It was New Year's Eve, 1928, when Poly High School senior Eloise Pattiz entertained in the opulent Grand Salon of the then-world-famous Virginia Hotel.
Pattiz was paid $15 to dance for the wealthy revelers at the Virginia that night, a sum at which she marveled. But to the young dancer, the hotel itself was even more wonderful than the pay. While exploring the nooks and crannies of the waterfront resort, gazing awestruck at its marble columns, massive curved stairway, Oriental rugs and imported European furnishings, Pattiz stumbled on a portrait of a distinguished man with a red carnation in his lapel.
"I thought, 'Gee, what a nice-looking man,' " Pattiz recalled. "I wondered, 'Is he the owner?' But, you see, I wasn't an anthropologist then; I was a 17-year-old dancer, and I didn't even look up who he was."
The carnation-sporting gentleman in the portrait was Col. Charles Rivers Drake, founder of the hotel. Although she displayed only a passing interest in the man on that New Year's Eve, in the nearly 60 years that have passed Pattiz has become obsessed with Drake, a man whom some local historians call "Long Beach's forgotten benefactor."
Drake was noted for founding the Virginia Hotel (which was razed in 1933), the Pike and the Virginia Country Club and for donating a park to the city and bringing the then-controversial Red Cars to Long Beach. At his death, the local newspaper, the Long Beach Sun, called him "one of this city's most beloved and wealthiest citizens . . . one of the first men to have envisioned the growth of Long Beach."
Omitted From History
But when local columnist Walter Case published the definitive history of Long Beach only seven years later, Drake was not even mentioned in the book, "History of Long Beach." Since then, Pattiz contends, Drake has been largely forgotten and his gifts to the city have been ignored by everyone from city government to the Long Beach Historical Society.
But Pattiz, 75, hopes to change all that. With her unflagging interest in Col. Charles Rivers Drake and the belief that "it's wrong, it's unjust that he should be ignored like that when he did so much for Long Beach," Pattiz has joined a small but adamant group of women who have historically championed the late Long Beach pioneer.
The first was Dorothy Bembridge, a charter member of the Long Beach Historical Society who has lived in this city since 1918. Her grandmother moved here in 1906 and ran the Ocean Boulevard rooming house where Drake lived when he moved to town in 1902 after leaving a long, varied and successful career in politics and development in Arizona.
Bembridge lives in the city's last Victorian mansion, across from Drake Park, which was named for the colonel.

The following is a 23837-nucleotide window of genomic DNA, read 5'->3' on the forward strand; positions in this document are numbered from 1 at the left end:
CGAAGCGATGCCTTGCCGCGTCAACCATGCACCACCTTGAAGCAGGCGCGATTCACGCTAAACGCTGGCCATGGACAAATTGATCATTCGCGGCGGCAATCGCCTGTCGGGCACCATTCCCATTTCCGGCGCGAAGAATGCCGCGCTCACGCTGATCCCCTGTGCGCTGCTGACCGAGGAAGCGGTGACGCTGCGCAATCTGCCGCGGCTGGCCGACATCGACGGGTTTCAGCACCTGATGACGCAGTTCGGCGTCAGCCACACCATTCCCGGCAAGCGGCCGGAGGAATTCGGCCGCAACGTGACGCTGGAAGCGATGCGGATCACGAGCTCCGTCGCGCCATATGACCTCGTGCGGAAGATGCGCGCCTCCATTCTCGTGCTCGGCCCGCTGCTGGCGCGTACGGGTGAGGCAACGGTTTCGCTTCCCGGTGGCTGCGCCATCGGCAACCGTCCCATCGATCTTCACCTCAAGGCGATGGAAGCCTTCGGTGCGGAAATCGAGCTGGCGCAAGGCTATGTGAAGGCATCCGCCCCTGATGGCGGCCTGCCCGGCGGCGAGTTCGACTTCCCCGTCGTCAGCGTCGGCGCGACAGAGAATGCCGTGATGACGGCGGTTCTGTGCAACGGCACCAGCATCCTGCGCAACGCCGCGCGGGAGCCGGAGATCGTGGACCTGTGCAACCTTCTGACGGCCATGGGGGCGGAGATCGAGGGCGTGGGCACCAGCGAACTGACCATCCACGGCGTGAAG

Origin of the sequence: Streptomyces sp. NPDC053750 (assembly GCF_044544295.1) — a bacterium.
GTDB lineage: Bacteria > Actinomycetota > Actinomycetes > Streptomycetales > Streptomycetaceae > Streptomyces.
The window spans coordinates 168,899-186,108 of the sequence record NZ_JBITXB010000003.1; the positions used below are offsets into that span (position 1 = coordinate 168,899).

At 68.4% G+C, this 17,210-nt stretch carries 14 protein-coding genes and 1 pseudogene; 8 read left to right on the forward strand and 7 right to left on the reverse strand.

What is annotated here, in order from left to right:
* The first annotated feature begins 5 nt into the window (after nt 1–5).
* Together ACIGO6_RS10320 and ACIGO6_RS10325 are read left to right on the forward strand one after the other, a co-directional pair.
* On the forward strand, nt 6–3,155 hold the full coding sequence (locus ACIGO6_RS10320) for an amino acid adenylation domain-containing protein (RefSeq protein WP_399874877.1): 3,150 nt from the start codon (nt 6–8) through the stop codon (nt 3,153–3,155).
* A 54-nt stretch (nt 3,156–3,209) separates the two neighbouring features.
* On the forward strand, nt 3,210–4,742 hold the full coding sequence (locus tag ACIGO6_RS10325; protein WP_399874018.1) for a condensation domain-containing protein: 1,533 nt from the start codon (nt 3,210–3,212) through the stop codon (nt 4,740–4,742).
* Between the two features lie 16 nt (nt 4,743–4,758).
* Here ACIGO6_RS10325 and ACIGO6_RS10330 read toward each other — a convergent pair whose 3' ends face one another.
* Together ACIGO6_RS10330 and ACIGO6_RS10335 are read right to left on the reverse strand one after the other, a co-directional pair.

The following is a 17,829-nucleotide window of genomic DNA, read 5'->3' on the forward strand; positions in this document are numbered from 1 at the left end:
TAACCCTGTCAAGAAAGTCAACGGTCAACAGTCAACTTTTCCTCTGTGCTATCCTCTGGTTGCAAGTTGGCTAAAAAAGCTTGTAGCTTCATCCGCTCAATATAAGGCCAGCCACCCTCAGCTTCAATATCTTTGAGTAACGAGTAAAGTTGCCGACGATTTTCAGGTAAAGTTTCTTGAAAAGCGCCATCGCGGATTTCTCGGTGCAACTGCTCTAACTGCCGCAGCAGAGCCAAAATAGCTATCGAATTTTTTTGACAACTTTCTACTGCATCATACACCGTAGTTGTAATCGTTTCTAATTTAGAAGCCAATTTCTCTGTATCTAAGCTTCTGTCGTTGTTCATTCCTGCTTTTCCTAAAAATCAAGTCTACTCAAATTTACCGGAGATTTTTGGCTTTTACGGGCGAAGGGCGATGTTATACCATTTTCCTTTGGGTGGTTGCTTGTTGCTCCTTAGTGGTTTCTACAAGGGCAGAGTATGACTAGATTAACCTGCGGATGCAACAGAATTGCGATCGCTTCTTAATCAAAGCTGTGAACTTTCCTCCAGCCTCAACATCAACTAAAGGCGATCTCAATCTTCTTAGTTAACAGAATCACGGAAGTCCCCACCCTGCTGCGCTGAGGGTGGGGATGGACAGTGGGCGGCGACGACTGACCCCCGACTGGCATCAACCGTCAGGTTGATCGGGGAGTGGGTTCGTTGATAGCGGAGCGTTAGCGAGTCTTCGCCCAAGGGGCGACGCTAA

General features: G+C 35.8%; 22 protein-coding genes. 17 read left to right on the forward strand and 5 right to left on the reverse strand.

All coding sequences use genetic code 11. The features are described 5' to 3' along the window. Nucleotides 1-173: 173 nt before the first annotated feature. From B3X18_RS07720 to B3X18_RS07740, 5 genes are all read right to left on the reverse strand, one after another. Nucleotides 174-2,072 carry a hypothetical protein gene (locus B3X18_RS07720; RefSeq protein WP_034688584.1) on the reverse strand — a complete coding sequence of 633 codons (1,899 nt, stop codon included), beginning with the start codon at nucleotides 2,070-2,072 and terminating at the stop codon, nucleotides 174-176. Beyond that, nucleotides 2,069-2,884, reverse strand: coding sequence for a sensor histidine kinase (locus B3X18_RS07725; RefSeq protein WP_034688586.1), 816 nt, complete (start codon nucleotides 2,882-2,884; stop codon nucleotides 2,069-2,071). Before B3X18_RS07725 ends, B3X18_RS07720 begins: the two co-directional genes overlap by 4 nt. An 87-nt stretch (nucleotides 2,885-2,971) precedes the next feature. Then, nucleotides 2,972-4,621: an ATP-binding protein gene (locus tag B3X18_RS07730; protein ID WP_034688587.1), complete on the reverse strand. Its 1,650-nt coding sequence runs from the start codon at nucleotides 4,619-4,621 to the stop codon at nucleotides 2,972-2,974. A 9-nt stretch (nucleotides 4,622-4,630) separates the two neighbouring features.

"In 1969 these two ladies came up from the library and the Recreation Department because they heard there was going to be an expansion here," Bembridge recounts. "They said, 'Is this Drake Park?' I said, 'Yes.' They said, 'We want to see the bedroom where Sir Francis Drake slept.' I said, 'Do you mean Col. Charles Rivers Drake?' They left and I never saw them again."
Bembridge contends that such displays of public ignorance are the rule when it comes to Drake. This belief prompted Bembridge and Virginia Spiegel--another Drake aficionado--to present the mayor and City Council with framed pictures of the benefactor on the 50th anniversary of his death in 1978.
Although Bembridge said she and Spiegel now come to Drake's defense only when they feel his reputation is publicly slighted, Pattiz is stepping into the role of unofficial, self-styled public defender of the Drake reputation.
But as she herself acknowledges, Pattiz is a late bloomer when it comes to history--Drake's or any other. Born in Riverbank, Calif., in a town she describes as "a wide space in the road south of Sacramento," Pattiz moved a lot as a child, going from Northern California, to Jerome, Ariz., to Ventura County and finally to Long Beach.
She spent most of her school years here, attending high school with entertainer Spike Jones and becoming a dance instructor and entertainer upon graduation.
Dance Studio Opened
Pattiz opened the first dance studio on Santa Catalina Island and danced her way in tiny clubs in tiny towns from Avalon to New York City. She married three times and had two children but eventually spent much of her adult life living alone. Pattiz retired from show business and teaching in the 1960s and moved to Hawaii, where she lived on and off for 15 years.
But in 1979, she said, her children wanted her back in California, and she eventually ended up in Long Beach, where she lives in the New Hope Home for senior citizens.
Term Paper Assignment
At age 71, Pattiz entered Long Beach City College, where she began studying her newly acquired love--anthropology. In an English class, the diminutive grandmother of 11 was assigned a term paper on the history of the Long Beach Pike, where she swam as a child with her younger brother in the bathhouse built by Drake.
In researching the paper, she stumbled on Col. Drake again and was intrigued by his contributions and then angered by the lack of information on the man. And he has become her new project.
"I did my own poll," Pattiz said. "I asked 37 people about Col. Drake, and all of them said, 'Who? Who's that?' except one lady in the bank line said there's a park named after him."
So she wrote a treatise on the man, which she is offering to anyone who will publish it. She also wants to volunteer to lecture on Drake and his many accomplishments to any audience who will listen. And she champions his cause to acquaintances old and new--on the bus, in the bank line, in the New Hope Home.
"I just think it's so unjust that people don't know about the colonel after all he's done for Long Beach," Pattiz said. "It's about time they found out."